Showing posts with label Dawn. Show all posts
Showing posts with label Dawn. Show all posts

26 April 2015

ANZAC Remembrance Day: WW100 - Gallipoli a century on


The ANZAC Dawn Service 2015 - A Century on from the Gallipoli Landings: Two Countries Remember



I attended the Wellington ANZAC Day Dawn Parade and Service at Pukeahu National War Memorial, marking a century since the ANZAC Landings at Gallipoli.


Tens of thousands of Kiwis have marked the centenary of the Gallipoli landings at Anzac Day dawn ceremonies around the country; whilst Australia did the same across the Tasman 3 hours later.

It was the first ever dawn service to be held at the newly-opened Pukeahu National War Memorial Park, which was packed beyond capacity, with 40,000 people turning up.


Press photograph (Stuff.co.nz) from the carillion tower

Nearby roads were closed to accommodate them and those determined to get a good view had been camping out on Buckle St since the early hours. My wife and I had booked a hotel room in the CBD to avoid traffic. Trains started running from Kapiti at 3 am. Jeanine and the children went ahead on Friday night. I was on call, and followed by train after 10pm when my call ended.

A 4 am start, getting Luc from Te Aro, and then off to Pukeahu. The streets were packed with people, emerging from their houses and making their way towards the memorial in a quiet, solemn migration.


Arriving at the memorial well before 5am, we could only get as close as the corner of Taranaki and buckle streets. Massive video screens were in place, as was a good PA system, so no-one missed anything. Particularly touching was the images of Wellington war casualties, from WW1 through to Afghanistan, that were shown on the screens while the crowd waited for the 5.30 start.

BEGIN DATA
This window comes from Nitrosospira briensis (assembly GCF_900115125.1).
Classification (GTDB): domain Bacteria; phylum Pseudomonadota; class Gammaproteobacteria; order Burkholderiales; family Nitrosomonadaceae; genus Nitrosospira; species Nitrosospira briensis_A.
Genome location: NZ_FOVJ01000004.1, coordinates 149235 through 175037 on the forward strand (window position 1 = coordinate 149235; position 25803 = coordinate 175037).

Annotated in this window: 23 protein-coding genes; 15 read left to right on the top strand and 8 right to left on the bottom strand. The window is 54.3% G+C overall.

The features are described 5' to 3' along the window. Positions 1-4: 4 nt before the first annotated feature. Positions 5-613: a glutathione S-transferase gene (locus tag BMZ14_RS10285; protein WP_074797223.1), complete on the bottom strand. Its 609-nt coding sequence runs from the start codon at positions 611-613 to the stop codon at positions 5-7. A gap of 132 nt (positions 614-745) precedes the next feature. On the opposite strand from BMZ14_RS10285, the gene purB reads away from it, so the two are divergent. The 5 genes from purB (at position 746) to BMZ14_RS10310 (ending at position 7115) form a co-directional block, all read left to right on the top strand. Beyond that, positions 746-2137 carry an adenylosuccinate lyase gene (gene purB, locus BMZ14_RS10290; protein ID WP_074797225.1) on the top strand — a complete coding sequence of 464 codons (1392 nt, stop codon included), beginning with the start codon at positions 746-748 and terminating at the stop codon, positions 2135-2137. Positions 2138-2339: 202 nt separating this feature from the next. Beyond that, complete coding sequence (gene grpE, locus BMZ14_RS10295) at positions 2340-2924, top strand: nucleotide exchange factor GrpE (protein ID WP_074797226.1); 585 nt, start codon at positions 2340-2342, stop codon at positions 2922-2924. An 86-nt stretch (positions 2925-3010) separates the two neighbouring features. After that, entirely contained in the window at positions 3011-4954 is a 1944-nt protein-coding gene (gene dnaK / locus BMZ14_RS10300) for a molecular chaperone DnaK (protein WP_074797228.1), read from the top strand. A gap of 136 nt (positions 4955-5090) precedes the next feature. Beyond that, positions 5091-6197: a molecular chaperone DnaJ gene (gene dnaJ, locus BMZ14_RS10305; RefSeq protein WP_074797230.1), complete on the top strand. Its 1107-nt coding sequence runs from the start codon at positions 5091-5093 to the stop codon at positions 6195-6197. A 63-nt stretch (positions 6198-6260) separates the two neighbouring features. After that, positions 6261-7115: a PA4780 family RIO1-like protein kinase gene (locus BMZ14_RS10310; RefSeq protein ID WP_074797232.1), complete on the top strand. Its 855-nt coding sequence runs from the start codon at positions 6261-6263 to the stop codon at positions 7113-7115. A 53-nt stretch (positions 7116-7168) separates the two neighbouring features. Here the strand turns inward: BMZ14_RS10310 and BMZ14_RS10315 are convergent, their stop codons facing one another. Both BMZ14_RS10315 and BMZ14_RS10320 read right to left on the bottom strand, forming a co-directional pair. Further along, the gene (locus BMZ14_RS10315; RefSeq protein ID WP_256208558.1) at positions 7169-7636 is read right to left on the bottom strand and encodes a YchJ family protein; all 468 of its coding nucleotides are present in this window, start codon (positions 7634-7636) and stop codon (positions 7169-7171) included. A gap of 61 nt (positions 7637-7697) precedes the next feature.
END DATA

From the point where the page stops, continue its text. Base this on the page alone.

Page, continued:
The start of the event was marked by a blast of the dawn gun. The parade and procession was led by Governor General Sir Jerry Mateparae who said the day was to "honour and remember all those who have served their country in all wars and, in particular, those who have lost their lives in executing that duty". The Governors-General from Australia and New Zealand both attended to mark 100 years since the combined forces landed at Gallipoli.

Australia's Governor General Sir Peter Cosgrove said the Gallipoli landings had forged a special bond between the nations.

"Australians will never forget the gallantry of the New Zealanders. Today we stand side by side, from this dawn to dusk in New Zealand, Australia, and Turkey."

Lieutenant Colonel Ron Turner (retired) read the Ode of Remembrance. The crowed responded, "we will remember them", before observing a minute's silence.

As dawn broke the national anthem of Australia, followed by that of New Zealand, could be heard across the capital.


The Vice-Regal parties then rushed to catch a flight to Canberra, to attend Dawn services there; while members of the audience came forward to place poppies on the Tomb of the Unknown Soldier.

Tea and ANZAC biscuits were made available in the Arras tunnel.


We opted to visit the Australian part of the memorial first, then the tomb of the Unknown Soldier. My intention was to then go up to the Dominion museum, still believing that the New Zealand room, where the Chanuk Bair ANZAC diorama is, was to open. I enquired from a guard, who said that the museum would open at 8am.